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Year of Mygration

Migrants and migration matter to The Open University and to all of us.

The Open University's Year of Mygration stands as a remarkable introduction to diverse perspectives of migrants and migration. The Open University is ‘open to people, places, methods and ideas’ so has always welcomed migrants as students and staff, and has encouraged pioneering methods of learning, teaching, research and engagement around the themes of migration, refugees, mobility and belonging. 250 separate contributions have been gathered under the heading of a Year of ‘My-gration’ to emphasise that we are all affected by migration, whether or not we ourselves or immediate families are migrants. The issues of migration are vital to understanding not just current UK politics but also the world’s economies and communities.

The origins of this Year of Mygration are in a collaboration between the Citizenship & Governance and the International Development & Inclusive Innovation Strategic Research Areas of the OU. The idea was to share a reflection every day, Monday to Friday, for 50 weeks of a year, on the broad theme of migration which showcased the work of the OU academics and our partners, be it a short blog, podcast or archive clip, a tweet or a link to a longer article. We numbered the posts from 1 to 250 partly so that anyone can start their own Year of Mygration in any year and at any point in any year. We appreciate that migrants and the whole world live with migration 7 days a week for the whole 52 weeks of the year but we believe that there is a value in this exercise and we would welcome anyone creating their own sequels. As the OU enters our 50th anniversary year, 2019, we remain committed to being ‘open to people, places, methods and ideas’.

Day 70, Year of #Mygration: Exodus: The Digital Passage to Europe for Syrian Refugees

Written by Marie Gillespie, Professor of Sociology at the Open University, Souad Osseiran, and Margie Cheesman.

6th April 2018
image: shutterstock

Day 68, Year of #Mygration: Immigration and the Politics of Brexit

Written by Dr Eleni Andreouli, Senior Lecturer in the School of Psychology at The Open University

3rd April 2018

Day 69, Year of #Mygration: Homeless people who avoid life-saving services, if there is a risk of deportation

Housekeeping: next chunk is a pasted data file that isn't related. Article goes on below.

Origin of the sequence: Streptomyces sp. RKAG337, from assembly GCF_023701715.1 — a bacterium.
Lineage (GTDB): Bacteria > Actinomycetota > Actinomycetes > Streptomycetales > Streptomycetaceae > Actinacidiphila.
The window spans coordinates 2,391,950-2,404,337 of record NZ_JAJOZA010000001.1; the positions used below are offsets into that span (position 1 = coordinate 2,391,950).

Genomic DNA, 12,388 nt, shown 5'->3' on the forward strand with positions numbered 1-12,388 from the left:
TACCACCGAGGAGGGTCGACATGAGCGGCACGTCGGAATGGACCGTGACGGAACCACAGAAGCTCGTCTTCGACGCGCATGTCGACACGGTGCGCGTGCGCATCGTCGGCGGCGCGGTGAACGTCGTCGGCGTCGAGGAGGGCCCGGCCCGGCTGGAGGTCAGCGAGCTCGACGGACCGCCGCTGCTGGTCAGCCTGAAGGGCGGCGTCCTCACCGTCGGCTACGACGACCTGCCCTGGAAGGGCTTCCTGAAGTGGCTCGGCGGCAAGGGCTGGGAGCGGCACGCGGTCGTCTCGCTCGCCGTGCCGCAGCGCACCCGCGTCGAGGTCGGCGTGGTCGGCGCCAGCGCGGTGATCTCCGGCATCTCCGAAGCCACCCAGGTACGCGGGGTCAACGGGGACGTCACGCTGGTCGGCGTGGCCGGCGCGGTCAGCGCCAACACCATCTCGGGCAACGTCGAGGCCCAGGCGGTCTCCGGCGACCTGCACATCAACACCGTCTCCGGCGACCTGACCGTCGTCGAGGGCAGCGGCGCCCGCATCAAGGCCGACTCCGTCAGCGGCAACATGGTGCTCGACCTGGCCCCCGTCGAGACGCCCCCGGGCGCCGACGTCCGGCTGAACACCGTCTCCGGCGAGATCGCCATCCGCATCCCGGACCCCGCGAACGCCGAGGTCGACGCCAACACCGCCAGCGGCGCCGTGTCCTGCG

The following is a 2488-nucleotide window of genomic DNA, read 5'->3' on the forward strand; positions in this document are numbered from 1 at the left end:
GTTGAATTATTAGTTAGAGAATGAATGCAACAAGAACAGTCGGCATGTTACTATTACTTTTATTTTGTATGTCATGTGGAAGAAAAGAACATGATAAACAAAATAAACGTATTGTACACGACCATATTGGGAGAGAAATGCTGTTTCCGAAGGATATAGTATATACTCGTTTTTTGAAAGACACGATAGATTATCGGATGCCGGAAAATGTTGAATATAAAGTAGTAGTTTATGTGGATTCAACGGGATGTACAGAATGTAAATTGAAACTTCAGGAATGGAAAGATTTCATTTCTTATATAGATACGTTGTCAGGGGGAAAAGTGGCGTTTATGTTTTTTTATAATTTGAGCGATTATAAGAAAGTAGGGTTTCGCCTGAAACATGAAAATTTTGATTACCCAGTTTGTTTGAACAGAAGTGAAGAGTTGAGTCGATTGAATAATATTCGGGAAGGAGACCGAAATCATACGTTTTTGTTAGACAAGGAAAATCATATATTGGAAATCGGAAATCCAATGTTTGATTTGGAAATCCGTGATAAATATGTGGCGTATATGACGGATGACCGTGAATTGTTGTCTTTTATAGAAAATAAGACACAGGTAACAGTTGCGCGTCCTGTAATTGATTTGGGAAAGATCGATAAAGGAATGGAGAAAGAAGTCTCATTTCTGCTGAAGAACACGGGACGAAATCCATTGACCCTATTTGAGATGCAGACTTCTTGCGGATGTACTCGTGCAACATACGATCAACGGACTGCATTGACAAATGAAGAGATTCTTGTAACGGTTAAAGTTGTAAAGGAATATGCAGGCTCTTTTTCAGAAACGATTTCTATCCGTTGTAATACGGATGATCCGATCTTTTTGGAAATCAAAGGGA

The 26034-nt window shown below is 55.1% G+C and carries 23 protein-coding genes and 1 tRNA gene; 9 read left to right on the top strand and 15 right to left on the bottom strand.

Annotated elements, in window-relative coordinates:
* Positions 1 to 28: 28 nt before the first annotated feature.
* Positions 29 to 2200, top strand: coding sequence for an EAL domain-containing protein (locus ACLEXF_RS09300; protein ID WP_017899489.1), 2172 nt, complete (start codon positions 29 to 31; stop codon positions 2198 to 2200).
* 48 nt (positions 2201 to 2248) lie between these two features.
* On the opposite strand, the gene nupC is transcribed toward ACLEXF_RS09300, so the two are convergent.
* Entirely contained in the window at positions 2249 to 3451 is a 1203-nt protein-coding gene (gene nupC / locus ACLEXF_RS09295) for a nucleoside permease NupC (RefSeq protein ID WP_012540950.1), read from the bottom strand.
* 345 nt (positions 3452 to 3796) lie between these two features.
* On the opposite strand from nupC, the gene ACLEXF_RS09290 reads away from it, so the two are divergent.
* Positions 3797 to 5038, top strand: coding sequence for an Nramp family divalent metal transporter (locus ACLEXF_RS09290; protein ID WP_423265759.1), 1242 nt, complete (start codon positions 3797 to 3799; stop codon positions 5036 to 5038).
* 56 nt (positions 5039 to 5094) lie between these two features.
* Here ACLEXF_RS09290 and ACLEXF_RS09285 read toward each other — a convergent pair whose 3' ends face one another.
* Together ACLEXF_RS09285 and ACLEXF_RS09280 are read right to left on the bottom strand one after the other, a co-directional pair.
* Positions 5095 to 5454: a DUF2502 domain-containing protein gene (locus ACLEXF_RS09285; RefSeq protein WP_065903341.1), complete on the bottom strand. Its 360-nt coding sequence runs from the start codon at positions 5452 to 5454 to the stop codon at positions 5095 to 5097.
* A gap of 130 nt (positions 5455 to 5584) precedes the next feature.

Written by Dr Tendayi Bloom, Lecturer in Politics & International Studies

3rd April 2018

Day 67, Year of #Mygration: Technology-enabled Language Education for Migrants and Refugees in the UK

In the UK context, it is very timely to ask what is, and what should be, the role of technology in the language education accessed by migrants and refugees.

3rd April 2018

Day 66, Year of #Mygration: Open to Ideas of Culture, Acceptance and Integration

A personal reflection from Jiten Patel, the OU’s Head of Equality, Diversity and Information Rights, on openness to a cross-cultural heritage.

2nd April 2018
Female students learning in South Africa

Day 65, Year of #Mygration: Facilitating Equitable Access and Quality Education for Development

In our final post for March, we highlight an exciting Open University project, focused on determining access to and improving the quality of, international distance education in South Africa.

30th March 2018
Photo of Heidi

Day 64, Year of #Mygration: The Ethics of Researching International Migration

Dr Heidi Østbø Haugen is a postdoctoral research fellow in the Department of Sociology and Human Geography at the University of Oslo. In her blog post, she highlights the experiences of a group of Gambian nationals who migrated to China.

28th March 2018
Hackney Mural (artist unknown)

Day 63, Year of #Mygration: Hands-on multiculturalism

As Britain becomes more ethnically diverse, it is important that issues of diversity & multiculture are taught in relevant & sensitive ways. A series of teaching workshops at the Migration Museum Project’s Call Me By My Name exhibition were designed with this in mind.

28th March 2018
MIAG group discussions at their recent meeting in Ghana

Day 62, Year of #Mygration: Researching Migration and Inclusive Growth in Africa

Building on a recent podcast by Dr Ben Lampert, which looked at diaspora communities & the significance of remittances, Professor Giles Mohan explores the inequalities these can often cause, and highlights the network he has brought together to promote 'inclusive growth'

27th March 2018
Photo of busy and diverse UK street scene

Day 61, Year of #Mygration: The critical role of Hometown Associations in Development

In this podcast, Dr Ben Lampert discusses the critical role of Hometown Associations in development. With a focus on Nigerian diaspora in the UK, he highlights the benefits of these groups, and explores why funders are still reluctant to fund them

26th March 2018

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